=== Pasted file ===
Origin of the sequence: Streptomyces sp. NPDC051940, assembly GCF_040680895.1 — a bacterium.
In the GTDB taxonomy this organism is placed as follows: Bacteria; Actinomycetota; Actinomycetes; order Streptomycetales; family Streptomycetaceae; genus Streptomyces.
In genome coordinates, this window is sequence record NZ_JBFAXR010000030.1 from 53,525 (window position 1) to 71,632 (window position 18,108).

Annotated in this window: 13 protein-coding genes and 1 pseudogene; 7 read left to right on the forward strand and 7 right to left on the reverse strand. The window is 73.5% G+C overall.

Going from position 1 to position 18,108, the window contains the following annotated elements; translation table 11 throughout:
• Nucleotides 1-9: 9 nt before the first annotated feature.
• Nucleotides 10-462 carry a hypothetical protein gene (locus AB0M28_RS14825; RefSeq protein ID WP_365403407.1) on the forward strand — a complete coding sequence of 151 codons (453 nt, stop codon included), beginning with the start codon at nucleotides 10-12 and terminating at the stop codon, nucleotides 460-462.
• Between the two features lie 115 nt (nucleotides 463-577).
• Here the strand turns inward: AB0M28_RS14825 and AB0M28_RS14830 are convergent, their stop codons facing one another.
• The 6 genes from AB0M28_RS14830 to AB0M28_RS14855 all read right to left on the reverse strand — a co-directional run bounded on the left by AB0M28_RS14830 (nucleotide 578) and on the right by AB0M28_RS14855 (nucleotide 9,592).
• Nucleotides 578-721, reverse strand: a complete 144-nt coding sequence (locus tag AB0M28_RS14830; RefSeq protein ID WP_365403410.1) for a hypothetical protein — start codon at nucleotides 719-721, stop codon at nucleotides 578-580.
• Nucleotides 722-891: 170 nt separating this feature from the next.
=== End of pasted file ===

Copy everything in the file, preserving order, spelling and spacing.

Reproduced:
Origin of the sequence: Streptomyces sp. NPDC051940, assembly GCF_040680895.1 — a bacterium.
In the GTDB taxonomy this organism is placed as follows: Bacteria; Actinomycetota; Actinomycetes; order Streptomycetales; family Streptomycetaceae; genus Streptomyces.
In genome coordinates, this window is sequence record NZ_JBFAXR010000030.1 from 53,525 (window position 1) to 71,632 (window position 18,108).

Annotated in this window: 13 protein-coding genes and 1 pseudogene; 7 read left to right on the forward strand and 7 right to left on the reverse strand. The window is 73.5% G+C overall.

Going from position 1 to position 18,108, the window contains the following annotated elements; translation table 11 throughout:
• Nucleotides 1-9: 9 nt before the first annotated feature.
• Nucleotides 10-462 carry a hypothetical protein gene (locus AB0M28_RS14825; RefSeq protein ID WP_365403407.1) on the forward strand — a complete coding sequence of 151 codons (453 nt, stop codon included), beginning with the start codon at nucleotides 10-12 and terminating at the stop codon, nucleotides 460-462.
• Between the two features lie 115 nt (nucleotides 463-577).
• Here the strand turns inward: AB0M28_RS14825 and AB0M28_RS14830 are convergent, their stop codons facing one another.
• The 6 genes from AB0M28_RS14830 to AB0M28_RS14855 all read right to left on the reverse strand — a co-directional run bounded on the left by AB0M28_RS14830 (nucleotide 578) and on the right by AB0M28_RS14855 (nucleotide 9,592).
• Nucleotides 578-721, reverse strand: a complete 144-nt coding sequence (locus tag AB0M28_RS14830; RefSeq protein ID WP_365403410.1) for a hypothetical protein — start codon at nucleotides 719-721, stop codon at nucleotides 578-580.
• Nucleotides 722-891: 170 nt separating this feature from the next.